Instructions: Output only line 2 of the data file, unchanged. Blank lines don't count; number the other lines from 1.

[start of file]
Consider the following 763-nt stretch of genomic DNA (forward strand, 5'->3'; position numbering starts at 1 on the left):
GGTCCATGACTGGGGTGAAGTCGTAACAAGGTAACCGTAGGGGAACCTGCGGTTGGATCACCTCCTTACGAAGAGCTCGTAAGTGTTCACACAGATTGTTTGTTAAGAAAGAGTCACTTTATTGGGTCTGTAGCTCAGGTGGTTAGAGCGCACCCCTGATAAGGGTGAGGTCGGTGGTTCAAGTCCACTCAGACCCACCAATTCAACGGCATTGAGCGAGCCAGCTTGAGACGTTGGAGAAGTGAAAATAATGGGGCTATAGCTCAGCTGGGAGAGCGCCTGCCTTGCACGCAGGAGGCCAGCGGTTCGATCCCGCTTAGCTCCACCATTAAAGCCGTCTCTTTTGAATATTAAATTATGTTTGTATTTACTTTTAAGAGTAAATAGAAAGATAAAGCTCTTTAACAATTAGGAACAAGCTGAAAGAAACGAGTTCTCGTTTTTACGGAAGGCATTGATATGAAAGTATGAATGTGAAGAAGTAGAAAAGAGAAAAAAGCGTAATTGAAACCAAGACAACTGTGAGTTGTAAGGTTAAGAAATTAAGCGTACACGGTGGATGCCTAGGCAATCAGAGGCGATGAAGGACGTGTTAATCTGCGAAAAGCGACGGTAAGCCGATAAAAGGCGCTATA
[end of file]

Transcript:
GGTCCATGACTGGGGTGAAGTCGTAACAAGGTAACCGTAGGGGAACCTGCGGTTGGATCACCTCCTTACGAAGAGCTCGTAAGTGTTCACACAGATTGTTTGTTAAGAAAGAGTCACTTTATTGGGTCTGTAGCTCAGGTGGTTAGAGCGCACCCCTGATAAGGGTGAGGTCGGTGGTTCAAGTCCACTCAGACCCACCAATTCAACGGCATTGAGCGAGCCAGCTTGAGACGTTGGAGAAGTGAAAATAATGGGGCTATAGCTCAGCTGGGAGAGCGCCTGCCTTGCACGCAGGAGGCCAGCGGTTCGATCCCGCTTAGCTCCACCATTAAAGCCGTCTCTTTTGAATATTAAATTATGTTTGTATTTACTTTTAAGAGTAAATAGAAAGATAAAGCTCTTTAACAATTAGGAACAAGCTGAAAGAAACGAGTTCTCGTTTTTACGGAAGGCATTGATATGAAAGTATGAATGTGAAGAAGTAGAAAAGAGAAAAAAGCGTAATTGAAACCAAGACAACTGTGAGTTGTAAGGTTAAGAAATTAAGCGTACACGGTGGATGCCTAGGCAATCAGAGGCGATGAAGGACGTGTTAATCTGCGAAAAGCGACGGTAAGCCGATAAAAGGCGCTATA